Benn McGrady has more details on the US trade in tobacco proposal:
through questioning it was possible to get a better sense of what is being proposed. So, this is my (incomplete) understanding of the proposal:
1. There will be some language recognizing the uniquely harmful character of tobacco products.
2. There will be general exceptions in the TPP, along the lines of those in Article XX(b) of the GATT 1994.
3. The proposal would supplement these general exceptions with an exception specific to tobacco control measures. The general idea is that the specific exception should be easier to invoke than the general exception. This would be achieved by using a threshold lower than a necessity test.
4. It is not yet entirely clear what this specific tobacco exception would apply to. The exception would not apply to legislation. The exception would, however, apply to measures implemented by executive bodies, such as the FDA, under a delegated power. The specific exception would apply to national treatment, but would not apply to investor protection obligations.
5. The specific exception would protect the adoption of regulations “that impose origin-neutral, science-based restrictions on specific tobacco products/classes in order to safeguard public health.”
In the briefing, I made the point that the scientific evidence requirements in WTO law are found primarily in the SPS Agreement and are concerned with whether there is scientific evidence of the existence of a risk (as shown through a risk assessment). Here, the proposal appears to suggest that a TPP member would have to show scientific evidence of the effectiveness of the measure, or of the contribution it makes to tobacco control.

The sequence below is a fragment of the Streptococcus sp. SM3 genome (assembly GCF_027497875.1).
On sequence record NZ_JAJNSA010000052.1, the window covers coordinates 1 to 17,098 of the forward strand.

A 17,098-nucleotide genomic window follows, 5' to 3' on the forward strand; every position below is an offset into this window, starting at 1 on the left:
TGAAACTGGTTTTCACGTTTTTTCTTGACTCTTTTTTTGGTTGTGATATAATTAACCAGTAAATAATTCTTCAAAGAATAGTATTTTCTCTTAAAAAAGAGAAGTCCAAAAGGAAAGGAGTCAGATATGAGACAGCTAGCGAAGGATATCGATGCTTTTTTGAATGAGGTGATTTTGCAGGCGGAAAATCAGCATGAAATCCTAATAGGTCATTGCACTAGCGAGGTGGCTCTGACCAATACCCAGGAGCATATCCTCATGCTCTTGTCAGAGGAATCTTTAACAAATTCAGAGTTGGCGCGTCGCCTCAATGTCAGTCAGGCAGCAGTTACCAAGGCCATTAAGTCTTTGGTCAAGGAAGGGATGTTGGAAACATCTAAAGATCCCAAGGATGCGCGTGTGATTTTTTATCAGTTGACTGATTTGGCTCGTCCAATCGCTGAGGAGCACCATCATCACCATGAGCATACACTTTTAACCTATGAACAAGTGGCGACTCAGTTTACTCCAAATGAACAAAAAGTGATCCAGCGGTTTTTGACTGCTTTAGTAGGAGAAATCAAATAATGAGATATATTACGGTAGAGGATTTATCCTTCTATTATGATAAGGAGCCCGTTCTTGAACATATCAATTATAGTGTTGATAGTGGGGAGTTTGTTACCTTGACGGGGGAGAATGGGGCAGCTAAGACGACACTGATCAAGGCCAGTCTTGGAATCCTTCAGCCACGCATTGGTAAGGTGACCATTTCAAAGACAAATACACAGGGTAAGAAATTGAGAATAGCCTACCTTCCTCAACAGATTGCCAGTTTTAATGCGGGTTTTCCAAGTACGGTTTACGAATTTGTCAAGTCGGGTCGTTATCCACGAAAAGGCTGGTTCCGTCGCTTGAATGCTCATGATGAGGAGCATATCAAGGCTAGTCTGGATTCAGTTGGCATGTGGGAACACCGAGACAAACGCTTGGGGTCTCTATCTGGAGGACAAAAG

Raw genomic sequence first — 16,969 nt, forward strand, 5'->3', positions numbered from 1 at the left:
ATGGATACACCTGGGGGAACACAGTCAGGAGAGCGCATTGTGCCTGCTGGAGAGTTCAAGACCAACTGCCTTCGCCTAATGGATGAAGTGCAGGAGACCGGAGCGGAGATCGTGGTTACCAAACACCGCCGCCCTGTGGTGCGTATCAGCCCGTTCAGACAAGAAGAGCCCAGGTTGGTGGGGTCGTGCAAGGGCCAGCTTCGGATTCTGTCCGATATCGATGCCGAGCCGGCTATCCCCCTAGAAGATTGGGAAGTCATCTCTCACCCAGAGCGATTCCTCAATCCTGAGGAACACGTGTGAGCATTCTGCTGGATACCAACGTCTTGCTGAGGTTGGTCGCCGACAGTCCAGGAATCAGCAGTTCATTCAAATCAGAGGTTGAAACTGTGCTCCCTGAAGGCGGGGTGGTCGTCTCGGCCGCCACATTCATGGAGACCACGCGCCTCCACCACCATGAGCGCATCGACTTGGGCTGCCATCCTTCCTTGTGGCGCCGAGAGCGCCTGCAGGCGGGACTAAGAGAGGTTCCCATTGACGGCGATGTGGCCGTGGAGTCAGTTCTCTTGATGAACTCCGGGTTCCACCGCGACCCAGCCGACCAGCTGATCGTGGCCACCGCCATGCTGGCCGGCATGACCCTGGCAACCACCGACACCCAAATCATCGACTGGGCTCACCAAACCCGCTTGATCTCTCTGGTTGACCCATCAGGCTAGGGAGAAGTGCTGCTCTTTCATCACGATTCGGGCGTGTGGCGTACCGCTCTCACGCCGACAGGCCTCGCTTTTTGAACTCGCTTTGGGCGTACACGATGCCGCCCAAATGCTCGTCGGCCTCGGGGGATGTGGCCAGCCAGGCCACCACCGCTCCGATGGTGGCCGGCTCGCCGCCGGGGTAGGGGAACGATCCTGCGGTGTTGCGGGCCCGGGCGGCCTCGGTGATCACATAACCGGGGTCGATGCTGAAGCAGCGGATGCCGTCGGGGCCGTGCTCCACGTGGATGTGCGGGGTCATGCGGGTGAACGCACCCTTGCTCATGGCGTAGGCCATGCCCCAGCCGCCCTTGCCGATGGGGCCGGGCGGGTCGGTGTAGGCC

-- Does it make sense to have a lower threshold for some exceptions than for others? Perhaps all exceptions should be unified around a clear and acceptable standard?
-- Before Tuna, I would have said that national treatment is probably less in need of an exception than investor protection obligations. But regardless, why no exceptions for investor protection?
-- How much of a role should we be giving to the "effectiveness" of measures? Is this just a way to root out protectionist measures? Or is there a broader goal of achieving effective governance?